Regular training at the Field Aikido Centre teaches us to synchronise with the energy of an attack and turn it away from us; physically, spiritually, mentally, so that neither the attacker nor the attack can cling to us. Our Aikido subtly heightens our awareness to the activities around us, and any potential for attacks or conflict. It teaches us movement strategies and technical sequences which enable and re-enable us to think and act 'outside the box'. When an attack comes we are no longer there, we are activating a defence sequence which will stop or deter any further attacks. When conflict arises we look at it from a different perspective, we are no longer there, we are already unifying the conflicting energies for a mutually better outcome. It is easy to see how thinking 'outside the box', and calmly seeing conflict for what it is, would be helpful in our everyday interaction with people, machines, ideas; it is easy to see how Aikido can benefit us. But what training Aikido at the Field Aikido Centre mostly teaches is that benefits come from work; the persistence of practice, practice, practice, until we get it right.
The ability to self defend will not magically appear, you have to work at it. You have to grow with it. An eight week course, offering you a one hour class, once a week, woman against whatever, will not help you mature as a person, nor will it enable you to self defend. Violence is within society, and within ourselves. We need to discourage it`s growth, not see it as an answer. Or worse, the answer.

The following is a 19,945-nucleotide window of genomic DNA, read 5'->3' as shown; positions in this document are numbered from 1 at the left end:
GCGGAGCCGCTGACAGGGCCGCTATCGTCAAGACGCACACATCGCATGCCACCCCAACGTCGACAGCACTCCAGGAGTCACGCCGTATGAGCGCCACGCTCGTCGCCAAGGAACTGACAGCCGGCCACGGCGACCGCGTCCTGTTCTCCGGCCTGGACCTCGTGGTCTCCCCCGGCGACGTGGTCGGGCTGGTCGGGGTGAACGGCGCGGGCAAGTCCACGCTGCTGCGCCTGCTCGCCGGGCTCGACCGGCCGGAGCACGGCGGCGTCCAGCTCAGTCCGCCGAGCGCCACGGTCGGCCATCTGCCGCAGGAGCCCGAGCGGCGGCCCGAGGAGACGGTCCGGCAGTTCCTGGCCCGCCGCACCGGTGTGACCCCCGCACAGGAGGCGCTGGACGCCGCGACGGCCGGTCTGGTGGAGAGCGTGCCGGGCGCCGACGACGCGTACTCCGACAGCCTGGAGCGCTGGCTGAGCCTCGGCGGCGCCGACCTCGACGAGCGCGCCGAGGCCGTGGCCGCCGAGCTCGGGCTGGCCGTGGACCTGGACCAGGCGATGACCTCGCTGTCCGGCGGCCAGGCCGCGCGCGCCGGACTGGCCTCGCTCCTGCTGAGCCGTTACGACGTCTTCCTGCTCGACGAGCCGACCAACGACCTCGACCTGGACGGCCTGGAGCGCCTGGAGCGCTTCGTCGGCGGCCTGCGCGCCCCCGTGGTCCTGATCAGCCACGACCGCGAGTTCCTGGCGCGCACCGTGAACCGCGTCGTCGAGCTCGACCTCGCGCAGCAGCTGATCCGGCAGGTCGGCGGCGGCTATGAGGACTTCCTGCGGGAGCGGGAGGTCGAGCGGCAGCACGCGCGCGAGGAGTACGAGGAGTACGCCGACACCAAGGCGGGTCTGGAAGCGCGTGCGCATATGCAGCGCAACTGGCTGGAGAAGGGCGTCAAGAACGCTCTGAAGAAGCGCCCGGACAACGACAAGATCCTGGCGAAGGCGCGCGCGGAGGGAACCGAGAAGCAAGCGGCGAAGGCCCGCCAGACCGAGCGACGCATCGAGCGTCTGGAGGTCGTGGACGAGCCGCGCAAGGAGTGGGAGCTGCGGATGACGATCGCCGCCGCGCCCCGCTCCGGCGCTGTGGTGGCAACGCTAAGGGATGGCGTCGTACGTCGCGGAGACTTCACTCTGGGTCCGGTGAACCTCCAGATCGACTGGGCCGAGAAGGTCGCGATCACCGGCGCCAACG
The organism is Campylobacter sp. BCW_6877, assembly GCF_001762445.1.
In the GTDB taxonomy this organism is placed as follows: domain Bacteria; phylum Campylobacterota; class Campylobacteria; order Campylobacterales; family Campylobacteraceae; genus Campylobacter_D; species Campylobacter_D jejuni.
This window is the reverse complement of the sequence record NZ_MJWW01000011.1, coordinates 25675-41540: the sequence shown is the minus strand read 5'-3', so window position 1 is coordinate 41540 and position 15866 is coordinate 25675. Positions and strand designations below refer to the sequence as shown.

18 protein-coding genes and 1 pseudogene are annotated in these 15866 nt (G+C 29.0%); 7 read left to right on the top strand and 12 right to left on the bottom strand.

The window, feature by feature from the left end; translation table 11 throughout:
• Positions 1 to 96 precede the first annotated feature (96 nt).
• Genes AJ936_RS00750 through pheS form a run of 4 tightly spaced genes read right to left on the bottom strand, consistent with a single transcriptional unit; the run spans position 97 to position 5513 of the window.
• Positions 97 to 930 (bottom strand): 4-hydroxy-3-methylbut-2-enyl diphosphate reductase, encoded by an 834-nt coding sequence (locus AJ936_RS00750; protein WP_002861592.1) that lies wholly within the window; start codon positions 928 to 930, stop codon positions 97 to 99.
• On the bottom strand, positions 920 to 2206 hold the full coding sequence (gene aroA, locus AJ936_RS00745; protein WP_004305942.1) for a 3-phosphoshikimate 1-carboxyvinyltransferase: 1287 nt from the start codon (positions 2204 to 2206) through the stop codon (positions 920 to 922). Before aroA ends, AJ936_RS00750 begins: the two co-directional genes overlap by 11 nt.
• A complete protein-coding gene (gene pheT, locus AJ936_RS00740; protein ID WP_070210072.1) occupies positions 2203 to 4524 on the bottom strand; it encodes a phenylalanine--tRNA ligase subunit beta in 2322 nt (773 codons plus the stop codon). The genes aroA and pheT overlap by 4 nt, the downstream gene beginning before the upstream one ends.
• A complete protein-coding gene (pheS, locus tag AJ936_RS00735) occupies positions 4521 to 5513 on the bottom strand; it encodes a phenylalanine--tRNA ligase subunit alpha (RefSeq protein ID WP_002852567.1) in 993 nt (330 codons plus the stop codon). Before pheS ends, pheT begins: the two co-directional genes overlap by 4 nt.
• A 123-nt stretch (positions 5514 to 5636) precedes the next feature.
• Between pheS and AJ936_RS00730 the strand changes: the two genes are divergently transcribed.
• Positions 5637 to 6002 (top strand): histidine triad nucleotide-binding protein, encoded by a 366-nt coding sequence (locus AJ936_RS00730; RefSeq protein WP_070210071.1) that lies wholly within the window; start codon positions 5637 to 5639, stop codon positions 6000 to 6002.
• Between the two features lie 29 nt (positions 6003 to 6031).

From my experience the training I do is an answer for women, men, and children looking to self-defend. At the Field Aikido Centre I get to train with men and women of variant weights, heights, strengths and abilities. I`ve been able to grow and develop through being nurtured, taught and cared for with long term solutions in mind. In pure self defence terms, I have the ability to turn aside conflict by looking at 'the whole' from variant angles and not getting myself caught in its` power. People who persist in training at the Centre develop the martial ability to bodily throw an attacker into something, onto something, or at a second or third attacker. They have the ability to control an attacker away from them via the use of wrist-elbow-shoulder locks, simple arm extension, body-hip movement, and they have the option to pin an attacker to the ground via one of the many shoulder pins should that be an applicable response.
Commitment to regular training at the Field Aikido Centre provides men and women alike with a durable, long-lasting defence system. A system of learning which allows women and men to train and grow together, learning from each others strengths and weaknesses; promoting wholistic development in all. Quick fix, short-term women`s self-defence courses are to my way of thinking outrageous. Women need to develop skills which will safe-guard them, let them heal if they`ve been hurt, and provide them with the confidence to take on life at its` edges. Training at the Field Aikido Centre is a solution; the best solution, I believe for anyone who truly wishes to self-defend.